When in Trinidad we spend a great deal of time on the yacht while docked at Crews Inn Marina. In the left hand photo we’re tied stern to Dock “C”, just behind the big white yacht, Kiss, in the foreground. Every week cruisers here organize a potluck dinner on Thursday evenings where we have fun gathered with up to 30 cruisers from around the world. There’s little talk of sailing, much about friends and family, places we’ve visited, and places we wish to see again or not. We pick up a lot of useful information at these informal gatherings, and we make many new friends often finding we know people in common. This year we met Judy and Dave Nofke and discovered their home is in Sarasota, Florida, barely an hour from ours. We also learned they had delivered boats for AMI Kids in years past, as had I. We knew many of the same people affiliated with AMI. What a small world.
Another popular weekly gathering for cruisers is Bake ‘n Shark held at the Wheelhouse Pub every Saturday evening. One of the most popular dishes in Trinidad, this meal consists of dough encrusted deep fried shark with a baked pastry dish and a side salad. We don’t know what they use to prepare the shark, but it becomes the lightest, flaky white fish we have ever eaten – yummy. Our friends usually pull together a table of 16 to 20 cruisers for this gathering, and with other tables also packed we might see as many as 50 people at this weekly event. It’s a night everyone looks forward to as a chance to gather at a friendly, inexpensive, local restaurant where we have a great time.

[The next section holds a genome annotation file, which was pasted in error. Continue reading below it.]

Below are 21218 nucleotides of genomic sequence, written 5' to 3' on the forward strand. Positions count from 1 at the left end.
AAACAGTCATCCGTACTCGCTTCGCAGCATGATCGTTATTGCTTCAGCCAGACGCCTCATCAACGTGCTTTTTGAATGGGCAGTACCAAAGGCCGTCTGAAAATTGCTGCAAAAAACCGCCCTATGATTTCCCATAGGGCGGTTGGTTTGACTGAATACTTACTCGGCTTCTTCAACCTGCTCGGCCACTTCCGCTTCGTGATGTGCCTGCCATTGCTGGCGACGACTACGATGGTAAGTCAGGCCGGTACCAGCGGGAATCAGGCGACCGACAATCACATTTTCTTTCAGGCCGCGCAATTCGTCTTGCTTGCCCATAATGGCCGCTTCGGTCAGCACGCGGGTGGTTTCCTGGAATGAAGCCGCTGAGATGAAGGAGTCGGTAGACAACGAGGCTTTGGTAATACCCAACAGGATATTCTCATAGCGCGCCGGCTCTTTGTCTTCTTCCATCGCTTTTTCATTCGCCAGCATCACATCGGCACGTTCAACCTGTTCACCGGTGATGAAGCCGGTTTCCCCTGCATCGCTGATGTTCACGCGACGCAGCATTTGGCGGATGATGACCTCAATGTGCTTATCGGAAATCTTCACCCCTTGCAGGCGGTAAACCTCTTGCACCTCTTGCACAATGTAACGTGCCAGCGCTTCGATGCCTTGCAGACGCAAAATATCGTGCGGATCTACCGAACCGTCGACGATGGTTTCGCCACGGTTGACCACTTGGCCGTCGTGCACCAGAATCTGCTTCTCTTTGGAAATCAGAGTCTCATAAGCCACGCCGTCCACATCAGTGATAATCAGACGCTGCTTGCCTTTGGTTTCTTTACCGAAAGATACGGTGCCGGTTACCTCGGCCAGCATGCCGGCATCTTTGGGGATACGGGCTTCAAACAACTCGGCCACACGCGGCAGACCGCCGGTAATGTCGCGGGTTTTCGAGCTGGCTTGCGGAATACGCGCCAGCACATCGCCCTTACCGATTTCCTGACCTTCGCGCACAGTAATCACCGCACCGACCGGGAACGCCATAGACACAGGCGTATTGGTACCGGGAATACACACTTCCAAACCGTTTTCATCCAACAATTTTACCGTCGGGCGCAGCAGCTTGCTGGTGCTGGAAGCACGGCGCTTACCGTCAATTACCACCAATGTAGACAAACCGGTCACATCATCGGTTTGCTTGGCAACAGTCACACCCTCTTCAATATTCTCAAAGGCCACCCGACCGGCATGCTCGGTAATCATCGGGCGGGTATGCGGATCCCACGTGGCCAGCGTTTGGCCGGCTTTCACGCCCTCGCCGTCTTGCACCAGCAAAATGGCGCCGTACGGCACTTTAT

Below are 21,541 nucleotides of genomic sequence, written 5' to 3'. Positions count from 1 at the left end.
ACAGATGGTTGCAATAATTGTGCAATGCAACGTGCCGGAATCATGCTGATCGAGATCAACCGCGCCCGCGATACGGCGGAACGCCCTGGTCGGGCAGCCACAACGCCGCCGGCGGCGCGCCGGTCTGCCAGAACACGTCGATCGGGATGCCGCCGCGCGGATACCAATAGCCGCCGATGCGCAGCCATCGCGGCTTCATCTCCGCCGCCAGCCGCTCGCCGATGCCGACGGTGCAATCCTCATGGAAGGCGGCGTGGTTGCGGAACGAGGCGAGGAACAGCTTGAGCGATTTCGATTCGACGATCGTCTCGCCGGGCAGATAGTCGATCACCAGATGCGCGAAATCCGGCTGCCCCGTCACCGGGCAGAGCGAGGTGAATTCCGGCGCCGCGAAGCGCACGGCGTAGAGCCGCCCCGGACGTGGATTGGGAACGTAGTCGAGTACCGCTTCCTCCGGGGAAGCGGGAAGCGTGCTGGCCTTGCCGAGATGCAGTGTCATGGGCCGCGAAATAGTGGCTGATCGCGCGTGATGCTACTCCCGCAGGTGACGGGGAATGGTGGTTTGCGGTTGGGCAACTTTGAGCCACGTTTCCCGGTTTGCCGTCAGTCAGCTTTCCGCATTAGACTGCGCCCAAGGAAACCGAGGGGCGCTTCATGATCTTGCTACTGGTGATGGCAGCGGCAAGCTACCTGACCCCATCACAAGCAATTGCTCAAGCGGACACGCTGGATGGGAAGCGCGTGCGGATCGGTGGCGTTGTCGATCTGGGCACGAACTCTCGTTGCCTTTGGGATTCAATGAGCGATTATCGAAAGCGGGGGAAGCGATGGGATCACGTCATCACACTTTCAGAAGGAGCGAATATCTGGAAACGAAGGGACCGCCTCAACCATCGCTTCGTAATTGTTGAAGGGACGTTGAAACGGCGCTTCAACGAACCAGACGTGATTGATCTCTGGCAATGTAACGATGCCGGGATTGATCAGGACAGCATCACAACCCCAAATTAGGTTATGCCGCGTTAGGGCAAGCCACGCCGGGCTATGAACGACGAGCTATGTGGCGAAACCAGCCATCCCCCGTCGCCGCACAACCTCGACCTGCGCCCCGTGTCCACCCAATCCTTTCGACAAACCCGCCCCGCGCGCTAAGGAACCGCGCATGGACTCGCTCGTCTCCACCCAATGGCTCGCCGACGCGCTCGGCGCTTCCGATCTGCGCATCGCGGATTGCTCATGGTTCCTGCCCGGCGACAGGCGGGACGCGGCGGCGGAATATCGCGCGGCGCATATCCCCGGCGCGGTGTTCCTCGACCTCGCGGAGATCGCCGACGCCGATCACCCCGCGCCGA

I’ve mentioned in the past that Chaguaramas harbor is a very busy place. There’s a mix of pleasure and commercial vessels, but the big money comes from the huge tankers, freighters, service vessels, ferries, and assortment of globe girdling ships of all sizes and descriptions that ply Trinidad’s waters.
We see many of the crew from these ships at Crews Inn as they arrive, clear customs, then later board for their next duty billet. There is a never ending cycle of ships arriving, loading and off-loading, performing repairs, crew coming and going – all the day to day work of supplying the world’s needs taking place right here where we live. Tedious at times with all the noise, but always something interesting going on.